1. I just love old paintings of people embroidering.  This one is from 1936 by Nikolai Bogdanov-Belskiy.  

     

  2.  

  3.  
  4. Some lovely examples of Bashkir embroidery.

     
  5. Voila!  Here are the final pictures of my Men’s Ukrainian Shirt.  All in all I think for my very first attempt at one it didn’t come off too badly.  I’ll now be shipping it to my darling so he will have it in about 6 weeks probably. Hopefully it fits!!! 

    Some thoughts for future shirts based on this experience:

    1.  I think next time I would leave lots of room along the edges of each of the pieces and simply fold over the cloth and sew it in place rather than having to do all that gluing and fastening.  I guess it really depends on how fancy a border you want.

    2.  I would have very much liked to make my own collar.  However this being a winter shirt I opted for the polar neck.  Next time I might try a short sleeve shirt with no collar so as I can practice making my very own collar.

    So it has been a really interesting project.  I enjoyed it very much and hope maybe I’ve inspired some of you to give it a go too.  You can make up your own pattern or (like I did) simply flip through hundreds of images on the Internet and work out the pattern of one you like.  You can copy/paste Вишиті чоловічі сорочки into your search engine (it just means embroidered mens shirts in Ukrainian) and let the magic begin. :)

     
  6. How to make a tassel.

    A few days ago I posted a video on how to make a tassel in the traditional Ukrainian way: https://www.youtube.com/watch?v=ZklUoFJ8DHs  

    Here I will show you how I tweaked that process just a bit since all I had was some old red yarn to play with.

    1.  So first of all simply cut yourself a nice long piece of yarn.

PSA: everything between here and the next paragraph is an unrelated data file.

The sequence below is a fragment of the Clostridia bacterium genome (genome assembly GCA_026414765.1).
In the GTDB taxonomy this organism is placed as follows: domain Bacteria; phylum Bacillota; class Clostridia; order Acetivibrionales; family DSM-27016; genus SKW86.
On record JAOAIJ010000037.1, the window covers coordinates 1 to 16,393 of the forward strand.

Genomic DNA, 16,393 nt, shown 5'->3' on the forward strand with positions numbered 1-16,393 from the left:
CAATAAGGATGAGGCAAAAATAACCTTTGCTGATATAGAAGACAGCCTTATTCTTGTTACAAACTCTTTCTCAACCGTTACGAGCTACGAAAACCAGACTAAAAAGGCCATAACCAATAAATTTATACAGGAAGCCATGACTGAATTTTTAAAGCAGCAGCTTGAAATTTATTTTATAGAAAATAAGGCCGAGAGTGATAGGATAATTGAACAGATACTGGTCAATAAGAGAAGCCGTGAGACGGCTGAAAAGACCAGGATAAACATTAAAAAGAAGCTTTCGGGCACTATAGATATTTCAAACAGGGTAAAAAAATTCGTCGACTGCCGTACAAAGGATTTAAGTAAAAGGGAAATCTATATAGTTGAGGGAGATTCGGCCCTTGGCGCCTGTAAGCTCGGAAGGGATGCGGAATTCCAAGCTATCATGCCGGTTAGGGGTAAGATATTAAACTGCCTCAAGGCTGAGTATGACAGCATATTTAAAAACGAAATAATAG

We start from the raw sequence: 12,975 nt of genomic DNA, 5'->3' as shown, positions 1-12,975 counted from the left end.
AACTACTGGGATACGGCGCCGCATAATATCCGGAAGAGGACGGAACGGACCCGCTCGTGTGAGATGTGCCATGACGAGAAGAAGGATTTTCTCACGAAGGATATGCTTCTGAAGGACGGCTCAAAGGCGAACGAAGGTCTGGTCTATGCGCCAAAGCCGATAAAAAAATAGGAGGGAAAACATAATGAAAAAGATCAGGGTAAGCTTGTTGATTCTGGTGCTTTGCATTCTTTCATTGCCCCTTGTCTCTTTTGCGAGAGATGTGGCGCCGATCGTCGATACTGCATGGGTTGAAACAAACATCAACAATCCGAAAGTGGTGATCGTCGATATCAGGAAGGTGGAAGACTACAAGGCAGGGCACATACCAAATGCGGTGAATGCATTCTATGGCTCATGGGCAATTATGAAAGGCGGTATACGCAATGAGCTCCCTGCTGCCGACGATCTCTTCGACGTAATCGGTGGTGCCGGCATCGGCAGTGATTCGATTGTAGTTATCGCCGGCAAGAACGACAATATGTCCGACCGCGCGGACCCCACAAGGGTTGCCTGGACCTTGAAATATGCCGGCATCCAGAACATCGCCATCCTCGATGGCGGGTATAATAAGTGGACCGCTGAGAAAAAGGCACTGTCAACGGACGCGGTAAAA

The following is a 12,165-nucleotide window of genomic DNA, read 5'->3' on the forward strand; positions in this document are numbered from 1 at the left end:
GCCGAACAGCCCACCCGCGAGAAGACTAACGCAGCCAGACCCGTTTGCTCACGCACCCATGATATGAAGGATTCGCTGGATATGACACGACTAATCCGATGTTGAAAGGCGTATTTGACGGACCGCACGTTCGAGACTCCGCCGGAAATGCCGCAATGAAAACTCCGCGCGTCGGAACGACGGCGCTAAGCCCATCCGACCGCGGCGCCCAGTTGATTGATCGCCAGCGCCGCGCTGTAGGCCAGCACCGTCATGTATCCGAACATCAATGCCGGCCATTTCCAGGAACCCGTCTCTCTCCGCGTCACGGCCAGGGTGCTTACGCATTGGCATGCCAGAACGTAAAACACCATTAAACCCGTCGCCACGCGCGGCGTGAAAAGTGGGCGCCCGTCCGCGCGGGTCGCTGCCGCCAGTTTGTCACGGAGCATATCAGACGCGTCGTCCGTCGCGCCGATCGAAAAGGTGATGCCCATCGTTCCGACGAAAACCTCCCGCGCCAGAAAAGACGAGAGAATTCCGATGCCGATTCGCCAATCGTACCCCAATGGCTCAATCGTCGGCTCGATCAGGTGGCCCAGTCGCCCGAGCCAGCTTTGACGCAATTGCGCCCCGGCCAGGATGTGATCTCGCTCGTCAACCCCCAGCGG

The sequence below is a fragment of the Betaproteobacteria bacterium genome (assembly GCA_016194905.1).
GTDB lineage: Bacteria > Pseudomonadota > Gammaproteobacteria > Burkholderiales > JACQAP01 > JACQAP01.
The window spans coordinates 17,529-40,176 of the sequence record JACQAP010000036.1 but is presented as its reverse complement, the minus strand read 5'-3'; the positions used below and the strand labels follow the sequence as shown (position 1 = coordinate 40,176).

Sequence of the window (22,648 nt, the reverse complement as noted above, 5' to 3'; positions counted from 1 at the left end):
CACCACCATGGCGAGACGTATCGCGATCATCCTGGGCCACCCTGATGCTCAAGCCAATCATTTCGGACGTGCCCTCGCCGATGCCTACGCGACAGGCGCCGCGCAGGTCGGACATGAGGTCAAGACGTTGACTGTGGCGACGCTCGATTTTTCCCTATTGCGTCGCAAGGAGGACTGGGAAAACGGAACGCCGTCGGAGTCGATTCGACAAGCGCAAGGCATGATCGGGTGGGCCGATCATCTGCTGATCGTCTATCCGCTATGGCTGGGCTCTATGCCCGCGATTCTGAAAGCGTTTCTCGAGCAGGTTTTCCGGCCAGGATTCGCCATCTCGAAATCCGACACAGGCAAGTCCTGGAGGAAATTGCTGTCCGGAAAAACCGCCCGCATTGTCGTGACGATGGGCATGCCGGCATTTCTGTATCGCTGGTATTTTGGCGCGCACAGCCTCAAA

2.  Cut a second piece of yarn just slightly longer than you would like your tassel to be and wrap it around the palm of your hand.  In this photo I did it ten times.  Later I decided I wanted a slightly less voluminous tassel and did a second one wrapping only 5 times.  It is up to you, wrap as many times as you would like.  The important key is that the beginning and end of your thread must both be at the bottom of your wrap.

    3.  Take your wrapped yarn and simply thread your original long piece through it.

    4.  Wrap the tail end of your long piece over the top of your wrapped piece and again let it hang down just below the wrapped bit.

    5.  Next you will cut a third smaller piece of string and place it under all your wrapped pieces and the tail you just flipped over the top.  

    6.  Next you will tie this third smaller piece in a knot and again let the two sides hang down with everything else you have done so far. 

    7.  Next take some scissors and trim everything to approx. the same length (the wrapped pieces, the hang over piece and the two bits from the short piece).

    8.  You can tug (very, very gently) on the main long piece just to get everything nice and tight.  Don’t tug too hard or the whole thing will come apart.

    9.  Repeat all of this on the other side of your long piece and you’re all done!

     

  7. Anonymous said: Thank you so much for your latest post! Will you show us how do the shirts look like in the end, please? A grand thank you in advance!

    Yes, absolutely! :) Either tomorrow or Tuesday I’ll have several photos of the finalized shirt that I will post.

     
  8. I’m going to show you in the next several posts how I went about putting together an embroidered Ukrainian style shirt.